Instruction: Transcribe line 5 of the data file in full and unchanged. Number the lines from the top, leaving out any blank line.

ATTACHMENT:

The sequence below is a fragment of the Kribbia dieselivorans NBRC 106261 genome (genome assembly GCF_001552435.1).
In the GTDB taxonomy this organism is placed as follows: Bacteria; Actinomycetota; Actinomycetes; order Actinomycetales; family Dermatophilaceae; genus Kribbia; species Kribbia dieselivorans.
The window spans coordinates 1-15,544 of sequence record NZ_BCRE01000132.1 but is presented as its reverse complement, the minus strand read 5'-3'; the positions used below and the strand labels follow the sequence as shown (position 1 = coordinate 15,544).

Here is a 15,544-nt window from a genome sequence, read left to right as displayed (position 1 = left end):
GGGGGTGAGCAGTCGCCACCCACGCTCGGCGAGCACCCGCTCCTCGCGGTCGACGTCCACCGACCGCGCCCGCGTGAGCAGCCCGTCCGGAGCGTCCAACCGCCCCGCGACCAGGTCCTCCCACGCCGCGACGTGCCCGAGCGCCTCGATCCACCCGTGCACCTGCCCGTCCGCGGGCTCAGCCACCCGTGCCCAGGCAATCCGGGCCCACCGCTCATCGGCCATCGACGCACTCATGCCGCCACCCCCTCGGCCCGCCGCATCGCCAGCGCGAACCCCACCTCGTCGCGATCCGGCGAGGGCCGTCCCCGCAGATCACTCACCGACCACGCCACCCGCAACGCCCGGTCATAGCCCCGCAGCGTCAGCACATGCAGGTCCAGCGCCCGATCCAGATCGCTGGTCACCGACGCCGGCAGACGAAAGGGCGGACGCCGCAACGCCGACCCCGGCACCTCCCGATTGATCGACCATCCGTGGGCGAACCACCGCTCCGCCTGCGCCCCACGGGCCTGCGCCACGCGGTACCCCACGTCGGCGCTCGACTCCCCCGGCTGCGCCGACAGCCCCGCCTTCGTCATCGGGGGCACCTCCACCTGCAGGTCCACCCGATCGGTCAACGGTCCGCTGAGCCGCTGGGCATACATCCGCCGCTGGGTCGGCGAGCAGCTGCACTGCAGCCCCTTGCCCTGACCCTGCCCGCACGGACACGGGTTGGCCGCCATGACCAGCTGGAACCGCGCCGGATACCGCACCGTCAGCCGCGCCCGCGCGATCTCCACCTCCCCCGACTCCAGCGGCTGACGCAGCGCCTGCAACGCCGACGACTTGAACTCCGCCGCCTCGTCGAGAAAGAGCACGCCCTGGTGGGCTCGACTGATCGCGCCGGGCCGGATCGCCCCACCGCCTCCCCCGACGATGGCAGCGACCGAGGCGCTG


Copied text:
GGGGGTGAGCAGTCGCCACCCACGCTCGGCGAGCACCCGCTCCTCGCGGTCGACGTCCACCGACCGCGCCCGCGTGAGCAGCCCGTCCGGAGCGTCCAACCGCCCCGCGACCAGGTCCTCCCACGCCGCGACGTGCCCGAGCGCCTCGATCCACCCGTGCACCTGCCCGTCCGCGGGCTCAGCCACCCGTGCCCAGGCAATCCGGGCCCACCGCTCATCGGCCATCGACGCACTCATGCCGCCACCCCCTCGGCCCGCCGCATCGCCAGCGCGAACCCCACCTCGTCGCGATCCGGCGAGGGCCGTCCCCGCAGATCACTCACCGACCACGCCACCCGCAACGCCCGGTCATAGCCCCGCAGCGTCAGCACATGCAGGTCCAGCGCCCGATCCAGATCGCTGGTCACCGACGCCGGCAGACGAAAGGGCGGACGCCGCAACGCCGACCCCGGCACCTCCCGATTGATCGACCATCCGTGGGCGAACCACCGCTCCGCCTGCGCCCCACGGGCCTGCGCCACGCGGTACCCCACGTCGGCGCTCGACTCCCCCGGCTGCGCCGACAGCCCCGCCTTCGTCATCGGGGGCACCTCCACCTGCAGGTCCACCCGATCGGTCAACGGTCCGCTGAGCCGCTGGGCATACATCCGCCGCTGGGTCGGCGAGCAGCTGCACTGCAGCCCCTTGCCCTGACCCTGCCCGCACGGACACGGGTTGGCCGCCATGACCAGCTGGAACCGCGCCGGATACCGCACCGTCAGCCGCGCCCGCGCGATCTCCACCTCCCCCGACTCCAGCGGCTGACGCAGCGCCTGCAACGCCGACGACTTGAACTCCGCCGCCTCGTCGAGAAAGAGCACGCCCTGGTGGGCTCGACTGATCGCGCCGGGCCGGATCGCCCCACCGCCTCCCCCGACGATGGCAGCGACCGAGGCGCTG